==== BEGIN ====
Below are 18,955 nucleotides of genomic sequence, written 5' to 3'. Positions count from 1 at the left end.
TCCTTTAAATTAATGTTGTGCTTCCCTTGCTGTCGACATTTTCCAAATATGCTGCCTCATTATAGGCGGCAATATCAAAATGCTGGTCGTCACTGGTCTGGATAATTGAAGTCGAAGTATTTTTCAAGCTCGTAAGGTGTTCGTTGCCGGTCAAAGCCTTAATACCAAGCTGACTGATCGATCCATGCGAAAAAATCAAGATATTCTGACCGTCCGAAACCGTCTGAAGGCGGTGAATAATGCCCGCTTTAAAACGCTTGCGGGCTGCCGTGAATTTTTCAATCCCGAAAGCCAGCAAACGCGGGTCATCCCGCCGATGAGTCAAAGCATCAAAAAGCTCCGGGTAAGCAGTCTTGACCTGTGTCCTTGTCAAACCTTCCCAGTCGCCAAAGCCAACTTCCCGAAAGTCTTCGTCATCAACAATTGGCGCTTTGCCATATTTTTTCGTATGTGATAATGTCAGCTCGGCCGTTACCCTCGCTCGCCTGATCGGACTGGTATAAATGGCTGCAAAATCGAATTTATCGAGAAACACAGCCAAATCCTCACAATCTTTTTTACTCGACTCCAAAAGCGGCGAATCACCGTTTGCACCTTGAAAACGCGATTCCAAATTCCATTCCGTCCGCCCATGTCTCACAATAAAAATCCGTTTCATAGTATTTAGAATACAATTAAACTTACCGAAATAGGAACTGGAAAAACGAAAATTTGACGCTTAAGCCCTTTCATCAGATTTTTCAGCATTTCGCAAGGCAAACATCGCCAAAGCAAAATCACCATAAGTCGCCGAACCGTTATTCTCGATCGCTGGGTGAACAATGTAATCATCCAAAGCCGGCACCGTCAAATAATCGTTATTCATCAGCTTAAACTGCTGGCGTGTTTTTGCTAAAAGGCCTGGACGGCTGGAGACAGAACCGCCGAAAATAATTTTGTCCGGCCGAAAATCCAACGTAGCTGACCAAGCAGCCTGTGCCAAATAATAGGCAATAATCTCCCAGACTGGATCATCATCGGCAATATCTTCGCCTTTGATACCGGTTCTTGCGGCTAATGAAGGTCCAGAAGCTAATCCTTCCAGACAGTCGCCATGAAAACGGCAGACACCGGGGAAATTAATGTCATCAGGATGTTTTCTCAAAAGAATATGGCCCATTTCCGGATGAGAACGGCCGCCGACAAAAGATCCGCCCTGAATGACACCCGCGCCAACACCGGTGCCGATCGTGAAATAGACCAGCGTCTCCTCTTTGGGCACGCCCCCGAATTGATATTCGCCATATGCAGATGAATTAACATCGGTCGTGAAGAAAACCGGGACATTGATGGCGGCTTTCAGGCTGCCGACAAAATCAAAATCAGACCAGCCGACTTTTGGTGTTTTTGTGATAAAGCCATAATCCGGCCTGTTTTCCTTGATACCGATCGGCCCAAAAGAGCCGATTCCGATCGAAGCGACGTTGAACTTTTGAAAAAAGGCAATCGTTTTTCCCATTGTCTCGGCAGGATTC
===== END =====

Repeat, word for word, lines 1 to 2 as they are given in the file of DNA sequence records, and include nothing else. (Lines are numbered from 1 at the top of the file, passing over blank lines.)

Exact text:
Below are 18,955 nucleotides of genomic sequence, written 5' to 3'. Positions count from 1 at the left end.
TCCTTTAAATTAATGTTGTGCTTCCCTTGCTGTCGACATTTTCCAAATATGCTGCCTCATTATAGGCGGCAATATCAAAATGCTGGTCGTCACTGGTCTGGATAATTGAAGTCGAAGTATTTTTCAAGCTCGTAAGGTGTTCGTTGCCGGTCAAAGCCTTAATACCAAGCTGACTGATCGATCCATGCGAAAAAATCAAGATATTCTGACCGTCCGAAACCGTCTGAAGGCGGTGAATAATGCCCGCTTTAAAACGCTTGCGGGCTGCCGTGAATTTTTCAATCCCGAAAGCCAGCAAACGCGGGTCATCCCGCCGATGAGTCAAAGCATCAAAAAGCTCCGGGTAAGCAGTCTTGACCTGTGTCCTTGTCAAACCTTCCCAGTCGCCAAAGCCAACTTCCCGAAAGTCTTCGTCATCAACAATTGGCGCTTTGCCATATTTTTTCGTATGTGATAATGTCAGCTCGGCCGTTACCCTCGCTCGCCTGATCGGACTGGTATAAATGGCTGCAAAATCGAATTTATCGAGAAACACAGCCAAATCCTCACAATCTTTTTTACTCGACTCCAAAAGCGGCGAATCACCGTTTGCACCTTGAAAACGCGATTCCAAATTCCATTCCGTCCGCCCATGTCTCACAATAAAAATCCGTTTCATAGTATTTAGAATACAATTAAACTTACCGAAATAGGAACTGGAAAAACGAAAATTTGACGCTTAAGCCCTTTCATCAGATTTTTCAGCATTTCGCAAGGCAAACATCGCCAAAGCAAAATCACCATAAGTCGCCGAACCGTTATTCTCGATCGCTGGGTGAACAATGTAATCATCCAAAGCCGGCACCGTCAAATAATCGTTATTCATCAGCTTAAACTGCTGGCGTGTTTTTGCTAAAAGGCCTGGACGGCTGGAGACAGAACCGCCGAAAATAATTTTGTCCGGCCGAAAATCCAACGTAGCTGACCAAGCAGCCTGTGCCAAATAATAGGCAATAATCTCCCAGACTGGATCATCATCGGCAATATCTTCGCCTTTGATACCGGTTCTTGCGGCTAATGAAGGTCCAGAAGCTAATCCTTCCAGACAGTCGCCATGAAAACGGCAGACACCGGGGAAATTAATGTCATCAGGATGTTTTCTCAAAAGAATATGGCCCATTTCCGGATGAGAACGGCCGCCGACAAAAGATCCGCCCTGAATGACACCCGCGCCAACACCGGTGCCGATCGTGAAATAGACCAGCGTCTCCTCTTTGGGCACGCCCCCGAATTGATATTCGCCATATGCAGATGAATTAACATCGGTCGTGAAGAAAACCGGGACATTGATGGCGGCTTTCAGGCTGCCGACAAAATCAAAATCAGACCAGCCGACTTTTGGTGTTTTTGTGATAAAGCCATAATCCGGCCTGTTTTCCTTGATACCGATCGGCCCAAAAGAGCCGATTCCGATCGAAGCGACGTTGAACTTTTGAAAAAAGGCAATCGTTTTTCCCATTGTCTCGGCAGGATTC